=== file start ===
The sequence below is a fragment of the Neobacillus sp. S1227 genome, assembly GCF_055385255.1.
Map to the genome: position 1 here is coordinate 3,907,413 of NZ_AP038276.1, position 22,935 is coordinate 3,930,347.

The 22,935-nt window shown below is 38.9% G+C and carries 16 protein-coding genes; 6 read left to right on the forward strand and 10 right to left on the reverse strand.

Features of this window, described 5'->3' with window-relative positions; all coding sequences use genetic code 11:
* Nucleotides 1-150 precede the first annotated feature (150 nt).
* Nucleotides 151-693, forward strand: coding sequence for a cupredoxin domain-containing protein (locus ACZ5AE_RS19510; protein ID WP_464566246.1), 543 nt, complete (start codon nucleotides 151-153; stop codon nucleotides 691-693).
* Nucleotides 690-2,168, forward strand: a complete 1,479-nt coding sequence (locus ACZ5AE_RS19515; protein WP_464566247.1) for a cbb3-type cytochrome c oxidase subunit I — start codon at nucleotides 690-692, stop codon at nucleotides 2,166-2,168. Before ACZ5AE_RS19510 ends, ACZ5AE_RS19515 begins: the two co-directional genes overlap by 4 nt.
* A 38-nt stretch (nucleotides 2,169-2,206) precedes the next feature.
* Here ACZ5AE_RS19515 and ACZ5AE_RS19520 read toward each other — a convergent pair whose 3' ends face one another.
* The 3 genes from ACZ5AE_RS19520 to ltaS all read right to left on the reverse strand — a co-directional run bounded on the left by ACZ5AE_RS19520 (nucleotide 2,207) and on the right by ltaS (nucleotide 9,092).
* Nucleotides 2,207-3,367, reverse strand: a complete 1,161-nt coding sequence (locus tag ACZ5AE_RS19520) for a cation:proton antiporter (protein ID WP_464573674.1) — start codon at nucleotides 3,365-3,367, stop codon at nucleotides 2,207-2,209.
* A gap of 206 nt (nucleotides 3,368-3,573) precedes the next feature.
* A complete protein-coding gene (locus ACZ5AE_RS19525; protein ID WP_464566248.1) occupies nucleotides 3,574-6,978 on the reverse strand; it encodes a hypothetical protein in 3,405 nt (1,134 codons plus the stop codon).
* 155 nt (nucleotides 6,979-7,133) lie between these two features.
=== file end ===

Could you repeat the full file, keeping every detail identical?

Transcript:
The sequence below is a fragment of the Neobacillus sp. S1227 genome, assembly GCF_055385255.1.
Map to the genome: position 1 here is coordinate 3,907,413 of NZ_AP038276.1, position 22,935 is coordinate 3,930,347.

The 22,935-nt window shown below is 38.9% G+C and carries 16 protein-coding genes; 6 read left to right on the forward strand and 10 right to left on the reverse strand.

Features of this window, described 5'->3' with window-relative positions; all coding sequences use genetic code 11:
* Nucleotides 1-150 precede the first annotated feature (150 nt).
* Nucleotides 151-693, forward strand: coding sequence for a cupredoxin domain-containing protein (locus ACZ5AE_RS19510; protein ID WP_464566246.1), 543 nt, complete (start codon nucleotides 151-153; stop codon nucleotides 691-693).
* Nucleotides 690-2,168, forward strand: a complete 1,479-nt coding sequence (locus ACZ5AE_RS19515; protein WP_464566247.1) for a cbb3-type cytochrome c oxidase subunit I — start codon at nucleotides 690-692, stop codon at nucleotides 2,166-2,168. Before ACZ5AE_RS19510 ends, ACZ5AE_RS19515 begins: the two co-directional genes overlap by 4 nt.
* A 38-nt stretch (nucleotides 2,169-2,206) precedes the next feature.
* Here ACZ5AE_RS19515 and ACZ5AE_RS19520 read toward each other — a convergent pair whose 3' ends face one another.
* The 3 genes from ACZ5AE_RS19520 to ltaS all read right to left on the reverse strand — a co-directional run bounded on the left by ACZ5AE_RS19520 (nucleotide 2,207) and on the right by ltaS (nucleotide 9,092).
* Nucleotides 2,207-3,367, reverse strand: a complete 1,161-nt coding sequence (locus tag ACZ5AE_RS19520) for a cation:proton antiporter (protein ID WP_464573674.1) — start codon at nucleotides 3,365-3,367, stop codon at nucleotides 2,207-2,209.
* A gap of 206 nt (nucleotides 3,368-3,573) precedes the next feature.
* A complete protein-coding gene (locus ACZ5AE_RS19525; protein ID WP_464566248.1) occupies nucleotides 3,574-6,978 on the reverse strand; it encodes a hypothetical protein in 3,405 nt (1,134 codons plus the stop codon).
* 155 nt (nucleotides 6,979-7,133) lie between these two features.